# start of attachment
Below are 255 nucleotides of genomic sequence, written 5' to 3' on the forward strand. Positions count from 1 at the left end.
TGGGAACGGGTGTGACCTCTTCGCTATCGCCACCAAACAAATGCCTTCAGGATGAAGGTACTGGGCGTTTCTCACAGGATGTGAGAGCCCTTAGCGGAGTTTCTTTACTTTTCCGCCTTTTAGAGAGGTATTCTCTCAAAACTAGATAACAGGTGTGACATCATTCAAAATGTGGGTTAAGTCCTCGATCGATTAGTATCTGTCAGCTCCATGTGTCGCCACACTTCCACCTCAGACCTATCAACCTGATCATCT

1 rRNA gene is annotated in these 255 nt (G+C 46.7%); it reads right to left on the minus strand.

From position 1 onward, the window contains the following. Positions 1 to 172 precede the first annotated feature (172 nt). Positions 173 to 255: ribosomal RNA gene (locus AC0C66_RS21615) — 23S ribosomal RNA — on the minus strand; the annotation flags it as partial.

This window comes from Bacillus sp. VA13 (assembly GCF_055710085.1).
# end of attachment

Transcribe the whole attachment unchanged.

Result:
Below are 255 nucleotides of genomic sequence, written 5' to 3' on the forward strand. Positions count from 1 at the left end.
TGGGAACGGGTGTGACCTCTTCGCTATCGCCACCAAACAAATGCCTTCAGGATGAAGGTACTGGGCGTTTCTCACAGGATGTGAGAGCCCTTAGCGGAGTTTCTTTACTTTTCCGCCTTTTAGAGAGGTATTCTCTCAAAACTAGATAACAGGTGTGACATCATTCAAAATGTGGGTTAAGTCCTCGATCGATTAGTATCTGTCAGCTCCATGTGTCGCCACACTTCCACCTCAGACCTATCAACCTGATCATCT

1 rRNA gene is annotated in these 255 nt (G+C 46.7%); it reads right to left on the minus strand.

From position 1 onward, the window contains the following. Positions 1 to 172 precede the first annotated feature (172 nt). Positions 173 to 255: ribosomal RNA gene (locus AC0C66_RS21615) — 23S ribosomal RNA — on the minus strand; the annotation flags it as partial.

This window comes from Bacillus sp. VA13 (assembly GCF_055710085.1).